[lm-sensors] lmsensors and gkrellm

David Hubbard david.c.hubbard at gmail.com
Sun Jan 13 06:37:32 CET 2008


Hi Carren,

On Jan 12, 2008 8:58 PM, Carren Stuart <kiwionabike at xnet.co.nz> wrote:
> Hi :-)
>
> I'm hoping somebody here can enlighten me.
>
> I'm running OpenSUSE 10.3 on an Acer Travelmate laptop with an Intel Core Duo
> 1.6GHz processor.
>
> I finally figured out how to get lmsensors running and configured so that I
> could get my hdd temps showing up in gkrellm.
>
> I'm confused about something though ....
>
> Prior to getting this working GKrellM showed under CPU temp:
>
> thermal_zone/TZ00
> thermal_zone/TZ01
>
> with corresponding temps (dual core processor)
>
> Since fixing lmsensors however it now shows two extra entries:
>
> coretemp-hwmon0/temp1
> coretemp-hwmon1/temp1
>
> Also with corresponding temp readings.
>
> BUT the readings are not the same. The coretemp readings are several degrees
> lower than the thermal_zone readings, and the two cores are often showing
> different temps, whereas in the thermal_zone readings, the cores are nearly
> always showing the same temp.
>
> I'm assuming the coretemps are what is being detected by lmsensors, so what is
> reading the thermal_zone temps?
>
> Which readings are likely to be the most accurate ones i.e. the ones I should
> take notice of?
>
> EDIT: Just as an example ...
>
> right now the thermal_zone reading is showing temps of 51 and 51. The coretemp
> reading is showing 45 and 41. That's a significant difference when it comes
> to knowing when to be concerned about a particular temp.
>
> If anyone can explain to me what the difference is between the thermal_zone
> readings and the coretemp readings, and which of the two is considered more
> accurate/reliable, I'd appreciate it.
>
> Thanks in advance,
>
> ~ Carren

The coretemp readings come from a digital temperature sensor inside
the processor. The processor provides PCI device entries which access
these internal sensors.

The thermal_zone readings come from ACPI, so they might come from any
source, but 99% of the time, they are analog temperature sensors on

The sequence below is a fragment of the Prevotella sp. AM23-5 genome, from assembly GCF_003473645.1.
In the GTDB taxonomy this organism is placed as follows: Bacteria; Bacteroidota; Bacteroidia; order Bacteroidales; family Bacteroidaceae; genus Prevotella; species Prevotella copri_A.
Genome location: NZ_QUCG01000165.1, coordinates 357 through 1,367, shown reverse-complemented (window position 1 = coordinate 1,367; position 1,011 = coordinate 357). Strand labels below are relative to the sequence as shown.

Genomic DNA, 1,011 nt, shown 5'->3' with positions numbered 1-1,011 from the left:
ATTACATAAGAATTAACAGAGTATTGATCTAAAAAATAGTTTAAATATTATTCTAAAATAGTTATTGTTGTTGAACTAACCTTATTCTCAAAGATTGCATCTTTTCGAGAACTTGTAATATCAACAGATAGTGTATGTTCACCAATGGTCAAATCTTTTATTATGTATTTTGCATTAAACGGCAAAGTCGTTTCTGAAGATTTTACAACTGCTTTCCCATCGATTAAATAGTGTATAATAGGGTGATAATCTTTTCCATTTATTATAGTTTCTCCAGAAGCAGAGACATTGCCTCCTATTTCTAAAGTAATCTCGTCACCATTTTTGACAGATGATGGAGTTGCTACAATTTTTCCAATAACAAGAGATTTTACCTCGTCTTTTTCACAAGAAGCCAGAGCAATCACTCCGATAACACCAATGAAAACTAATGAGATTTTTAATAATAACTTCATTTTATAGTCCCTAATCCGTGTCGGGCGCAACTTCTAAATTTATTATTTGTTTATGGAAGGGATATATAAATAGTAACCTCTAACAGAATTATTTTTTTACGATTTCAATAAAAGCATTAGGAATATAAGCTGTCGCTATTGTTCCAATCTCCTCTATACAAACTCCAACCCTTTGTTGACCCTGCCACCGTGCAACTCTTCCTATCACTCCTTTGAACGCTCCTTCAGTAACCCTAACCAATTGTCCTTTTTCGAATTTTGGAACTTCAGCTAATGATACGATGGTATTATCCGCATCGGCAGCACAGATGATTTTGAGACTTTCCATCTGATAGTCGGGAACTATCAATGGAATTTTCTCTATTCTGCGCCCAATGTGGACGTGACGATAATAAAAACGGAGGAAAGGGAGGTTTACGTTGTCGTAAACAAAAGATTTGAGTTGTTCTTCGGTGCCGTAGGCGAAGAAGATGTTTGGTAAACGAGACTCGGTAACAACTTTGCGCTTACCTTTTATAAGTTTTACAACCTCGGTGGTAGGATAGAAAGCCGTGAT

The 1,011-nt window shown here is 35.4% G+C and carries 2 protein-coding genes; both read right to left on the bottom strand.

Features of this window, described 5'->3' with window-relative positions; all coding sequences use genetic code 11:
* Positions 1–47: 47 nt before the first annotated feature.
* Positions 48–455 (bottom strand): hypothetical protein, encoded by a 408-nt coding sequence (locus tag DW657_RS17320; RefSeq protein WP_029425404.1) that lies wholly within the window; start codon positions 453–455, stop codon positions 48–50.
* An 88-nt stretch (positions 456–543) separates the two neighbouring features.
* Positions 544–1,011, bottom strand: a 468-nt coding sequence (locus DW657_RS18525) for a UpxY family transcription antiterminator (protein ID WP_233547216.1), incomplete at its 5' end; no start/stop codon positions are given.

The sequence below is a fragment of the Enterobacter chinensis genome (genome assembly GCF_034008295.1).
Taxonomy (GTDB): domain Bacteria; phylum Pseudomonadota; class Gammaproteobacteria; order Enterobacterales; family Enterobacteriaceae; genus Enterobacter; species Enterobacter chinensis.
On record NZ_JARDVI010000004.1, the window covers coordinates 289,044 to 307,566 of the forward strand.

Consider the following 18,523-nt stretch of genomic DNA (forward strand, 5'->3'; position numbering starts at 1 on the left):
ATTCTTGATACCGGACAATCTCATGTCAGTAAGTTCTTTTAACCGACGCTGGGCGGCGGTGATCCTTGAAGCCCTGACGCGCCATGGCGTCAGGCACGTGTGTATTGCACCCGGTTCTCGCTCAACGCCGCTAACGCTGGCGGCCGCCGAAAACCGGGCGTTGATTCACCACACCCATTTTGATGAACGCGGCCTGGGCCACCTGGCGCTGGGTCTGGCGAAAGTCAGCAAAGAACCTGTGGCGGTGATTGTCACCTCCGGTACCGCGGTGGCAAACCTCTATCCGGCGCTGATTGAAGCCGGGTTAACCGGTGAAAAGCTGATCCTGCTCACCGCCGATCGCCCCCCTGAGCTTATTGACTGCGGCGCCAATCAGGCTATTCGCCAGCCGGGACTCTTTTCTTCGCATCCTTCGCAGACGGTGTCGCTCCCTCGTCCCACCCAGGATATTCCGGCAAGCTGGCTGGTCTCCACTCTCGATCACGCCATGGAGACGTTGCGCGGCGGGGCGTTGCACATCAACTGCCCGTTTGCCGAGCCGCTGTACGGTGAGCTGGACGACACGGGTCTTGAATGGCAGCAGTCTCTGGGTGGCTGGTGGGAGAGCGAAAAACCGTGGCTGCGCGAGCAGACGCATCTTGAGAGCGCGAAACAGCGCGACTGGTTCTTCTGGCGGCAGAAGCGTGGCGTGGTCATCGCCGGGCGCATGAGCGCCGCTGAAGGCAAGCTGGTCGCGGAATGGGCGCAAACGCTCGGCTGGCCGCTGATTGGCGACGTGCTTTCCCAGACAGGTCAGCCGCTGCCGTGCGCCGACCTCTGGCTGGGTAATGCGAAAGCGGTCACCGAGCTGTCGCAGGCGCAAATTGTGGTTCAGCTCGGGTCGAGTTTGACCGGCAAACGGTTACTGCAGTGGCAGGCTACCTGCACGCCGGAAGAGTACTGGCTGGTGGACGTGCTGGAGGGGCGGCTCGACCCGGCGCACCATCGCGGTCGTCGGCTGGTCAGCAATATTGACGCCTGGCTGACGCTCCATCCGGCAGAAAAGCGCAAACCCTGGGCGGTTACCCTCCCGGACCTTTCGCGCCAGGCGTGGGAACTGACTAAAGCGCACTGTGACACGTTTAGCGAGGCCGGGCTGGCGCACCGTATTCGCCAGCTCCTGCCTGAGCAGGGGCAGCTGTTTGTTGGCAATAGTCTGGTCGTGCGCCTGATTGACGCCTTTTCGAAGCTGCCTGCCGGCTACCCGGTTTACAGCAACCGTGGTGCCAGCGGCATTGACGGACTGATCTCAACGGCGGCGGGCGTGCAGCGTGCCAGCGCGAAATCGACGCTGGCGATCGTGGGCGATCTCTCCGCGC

the processor, read by converting from analog to digital on the
motherboard. The processor does have a temperature sensor pin for each
core, which is this analog sensor.

Surprisingly, you really have 4 temperature sensors. Each core has a
digital and an analog sensor. The analog sensor is likely located on
the top of the chip, inside its ceramic housing and close to the
heatsink. On chips where this is the case, the analog sensor moves
more slowly than the digital sensor, since the heat has to travel a
short distance to reach the sensor. The digital sensor is likely
located right next to the gates that are generating the heat.

Also keep in mind that the analog and digital sensors might be in
different regions of the chip, and so one might heat up as its section
of the chip is very active compared to the other.

What does this mean for you? Well, you don't want any of the sensors
to go too high, since they are all measuring real temperatures.

Also, you might be able to cool things down faster by watching the
coretemp sensors, since they respond more quickly to changes in the
load on the chip. But your CPU fan is probably watching the analog
sensors, so it will be slow to react to a sudden change in CPU
temperature.

But don't feel like high temperatures mean instant death. Intel and
Acer have probably taken good care to be sure the chip can't be
permanently damaged -- in fact, if the chip actually gets close to
damaging itself, the laptop will probably turn off, instantly, without
warning.

At high temperatures, the chip may not be damaged but may not function
right. If you get random segfaults and crashes that aren't
software-related, and you are wondering what part of your hardware is
the problem, having a few extra temperature sensors might help you
diagnose your CPU's health.

Hope that helps,
David




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